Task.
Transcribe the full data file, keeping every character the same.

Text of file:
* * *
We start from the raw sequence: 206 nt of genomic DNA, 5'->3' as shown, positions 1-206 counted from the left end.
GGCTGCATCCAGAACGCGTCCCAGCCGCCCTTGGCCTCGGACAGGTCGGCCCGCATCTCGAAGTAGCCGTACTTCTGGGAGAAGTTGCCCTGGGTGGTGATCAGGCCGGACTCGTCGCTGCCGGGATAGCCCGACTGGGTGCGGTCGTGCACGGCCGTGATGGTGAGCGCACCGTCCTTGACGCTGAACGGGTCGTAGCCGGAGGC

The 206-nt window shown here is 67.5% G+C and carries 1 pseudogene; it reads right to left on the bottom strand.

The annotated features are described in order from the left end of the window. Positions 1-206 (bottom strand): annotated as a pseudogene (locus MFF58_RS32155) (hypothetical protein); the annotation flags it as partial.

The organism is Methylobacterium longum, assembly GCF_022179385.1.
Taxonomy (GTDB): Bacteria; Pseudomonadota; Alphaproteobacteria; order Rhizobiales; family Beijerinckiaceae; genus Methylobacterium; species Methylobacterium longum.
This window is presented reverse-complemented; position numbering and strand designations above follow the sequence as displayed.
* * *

We start from the raw sequence: 206 nt of genomic DNA, 5'->3' as shown, positions 1-206 counted from the left end.
GGCTGCATCCAGAACGCGTCCCAGCCGCCCTTGGCCTCGGACAGGTCGGCCCGCATCTCGAAGTAGCCGTACTTCTGGGAGAAGTTGCCCTGGGTGGTGATCAGGCCGGACTCGTCGCTGCCGGGATAGCCCGACTGGGTGCGGTCGTGCACGGCCGTGATGGTGAGCGCACCGTCCTTGACGCTGAACGGGTCGTAGCCGGAGGC

The 206-nt window shown here is 67.5% G+C and carries 1 pseudogene; it reads right to left on the bottom strand.

The annotated features are described in order from the left end of the window. Positions 1-206 (bottom strand): annotated as a pseudogene (locus MFF58_RS32155) (hypothetical protein); the annotation flags it as partial.

The organism is Methylobacterium longum, assembly GCF_022179385.1.
Taxonomy (GTDB): Bacteria; Pseudomonadota; Alphaproteobacteria; order Rhizobiales; family Beijerinckiaceae; genus Methylobacterium; species Methylobacterium longum.
This window is presented reverse-complemented; position numbering and strand designations above follow the sequence as displayed.